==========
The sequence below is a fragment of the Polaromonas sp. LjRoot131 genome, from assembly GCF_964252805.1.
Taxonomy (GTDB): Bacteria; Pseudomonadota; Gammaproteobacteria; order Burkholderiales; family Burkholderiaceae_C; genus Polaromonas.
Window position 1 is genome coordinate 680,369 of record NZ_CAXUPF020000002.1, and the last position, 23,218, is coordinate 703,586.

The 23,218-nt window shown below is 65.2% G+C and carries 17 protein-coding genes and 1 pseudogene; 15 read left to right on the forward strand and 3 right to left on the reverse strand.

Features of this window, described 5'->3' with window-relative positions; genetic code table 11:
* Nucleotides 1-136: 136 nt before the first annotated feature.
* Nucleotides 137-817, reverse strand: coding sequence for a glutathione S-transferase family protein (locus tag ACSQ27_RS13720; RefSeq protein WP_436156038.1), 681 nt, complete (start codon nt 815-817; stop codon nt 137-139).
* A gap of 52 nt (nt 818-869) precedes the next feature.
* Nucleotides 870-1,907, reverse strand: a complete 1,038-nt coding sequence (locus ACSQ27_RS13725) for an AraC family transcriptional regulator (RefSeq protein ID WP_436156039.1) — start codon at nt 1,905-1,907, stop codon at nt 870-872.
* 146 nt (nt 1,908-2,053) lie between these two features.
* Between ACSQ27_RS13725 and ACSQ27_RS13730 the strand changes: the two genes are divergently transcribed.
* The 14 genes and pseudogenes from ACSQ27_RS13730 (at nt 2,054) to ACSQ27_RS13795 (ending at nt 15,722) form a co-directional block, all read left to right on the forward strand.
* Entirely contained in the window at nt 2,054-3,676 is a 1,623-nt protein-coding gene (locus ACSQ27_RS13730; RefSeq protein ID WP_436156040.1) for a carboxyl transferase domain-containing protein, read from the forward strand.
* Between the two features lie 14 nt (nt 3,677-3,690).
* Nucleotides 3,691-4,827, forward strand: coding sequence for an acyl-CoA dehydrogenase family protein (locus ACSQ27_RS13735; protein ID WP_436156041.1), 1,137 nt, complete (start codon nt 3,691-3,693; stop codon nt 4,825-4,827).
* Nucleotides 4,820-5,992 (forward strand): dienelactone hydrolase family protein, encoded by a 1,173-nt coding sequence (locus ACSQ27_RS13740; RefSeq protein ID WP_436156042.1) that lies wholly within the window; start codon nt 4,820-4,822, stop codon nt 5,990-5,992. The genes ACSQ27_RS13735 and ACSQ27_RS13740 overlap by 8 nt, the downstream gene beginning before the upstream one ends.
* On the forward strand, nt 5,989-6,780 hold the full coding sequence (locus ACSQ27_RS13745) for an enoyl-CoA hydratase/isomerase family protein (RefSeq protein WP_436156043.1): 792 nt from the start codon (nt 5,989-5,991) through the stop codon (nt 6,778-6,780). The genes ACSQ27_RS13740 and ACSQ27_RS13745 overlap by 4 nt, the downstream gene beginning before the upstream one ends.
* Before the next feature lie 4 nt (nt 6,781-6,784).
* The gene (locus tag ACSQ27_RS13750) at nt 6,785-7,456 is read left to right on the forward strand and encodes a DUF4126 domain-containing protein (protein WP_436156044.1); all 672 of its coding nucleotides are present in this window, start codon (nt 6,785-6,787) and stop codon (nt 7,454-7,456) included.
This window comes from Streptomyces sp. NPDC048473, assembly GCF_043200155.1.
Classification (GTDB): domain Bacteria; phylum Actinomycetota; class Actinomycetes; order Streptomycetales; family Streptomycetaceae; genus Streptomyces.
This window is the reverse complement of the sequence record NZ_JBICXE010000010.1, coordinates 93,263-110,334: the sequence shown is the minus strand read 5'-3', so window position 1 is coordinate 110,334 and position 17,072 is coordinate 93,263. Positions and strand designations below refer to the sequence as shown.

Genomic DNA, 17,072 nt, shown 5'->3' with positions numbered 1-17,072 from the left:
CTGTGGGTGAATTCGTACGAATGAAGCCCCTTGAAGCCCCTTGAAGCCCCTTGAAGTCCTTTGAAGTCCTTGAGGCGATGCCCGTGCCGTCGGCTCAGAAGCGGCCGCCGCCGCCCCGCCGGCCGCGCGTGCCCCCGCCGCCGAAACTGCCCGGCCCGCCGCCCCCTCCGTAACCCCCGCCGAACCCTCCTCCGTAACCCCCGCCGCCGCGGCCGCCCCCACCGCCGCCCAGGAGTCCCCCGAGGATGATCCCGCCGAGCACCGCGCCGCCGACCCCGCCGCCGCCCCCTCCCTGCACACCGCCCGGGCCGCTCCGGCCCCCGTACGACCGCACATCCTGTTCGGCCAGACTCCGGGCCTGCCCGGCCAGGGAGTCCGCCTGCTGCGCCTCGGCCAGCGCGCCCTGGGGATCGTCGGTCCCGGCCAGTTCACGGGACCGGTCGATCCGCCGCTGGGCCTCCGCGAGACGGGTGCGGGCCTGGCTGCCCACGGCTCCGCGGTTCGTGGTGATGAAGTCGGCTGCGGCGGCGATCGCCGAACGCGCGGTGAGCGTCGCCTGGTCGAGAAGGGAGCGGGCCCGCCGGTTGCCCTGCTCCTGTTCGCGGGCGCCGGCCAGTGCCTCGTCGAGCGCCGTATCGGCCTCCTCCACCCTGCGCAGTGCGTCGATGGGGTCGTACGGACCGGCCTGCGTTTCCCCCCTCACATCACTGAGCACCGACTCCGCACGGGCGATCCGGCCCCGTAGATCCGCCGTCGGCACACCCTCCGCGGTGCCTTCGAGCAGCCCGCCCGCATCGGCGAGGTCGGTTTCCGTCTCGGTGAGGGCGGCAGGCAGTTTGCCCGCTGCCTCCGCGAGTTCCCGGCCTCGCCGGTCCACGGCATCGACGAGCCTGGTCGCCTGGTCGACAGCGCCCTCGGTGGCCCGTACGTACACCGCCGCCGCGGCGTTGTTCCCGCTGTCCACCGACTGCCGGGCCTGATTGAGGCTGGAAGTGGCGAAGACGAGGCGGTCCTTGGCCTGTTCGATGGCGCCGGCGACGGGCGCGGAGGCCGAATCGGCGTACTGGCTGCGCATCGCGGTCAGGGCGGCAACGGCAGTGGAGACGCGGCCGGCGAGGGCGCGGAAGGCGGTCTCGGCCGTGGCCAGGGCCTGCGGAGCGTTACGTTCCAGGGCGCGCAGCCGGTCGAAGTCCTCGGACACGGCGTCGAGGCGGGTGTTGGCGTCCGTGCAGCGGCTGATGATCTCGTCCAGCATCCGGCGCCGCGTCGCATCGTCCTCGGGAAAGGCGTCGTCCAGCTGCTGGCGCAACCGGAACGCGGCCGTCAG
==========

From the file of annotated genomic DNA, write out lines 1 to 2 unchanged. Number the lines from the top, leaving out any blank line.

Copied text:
The sequence below is a fragment of the Polaromonas sp. LjRoot131 genome, from assembly GCF_964252805.1.
Taxonomy (GTDB): Bacteria; Pseudomonadota; Gammaproteobacteria; order Burkholderiales; family Burkholderiaceae_C; genus Polaromonas.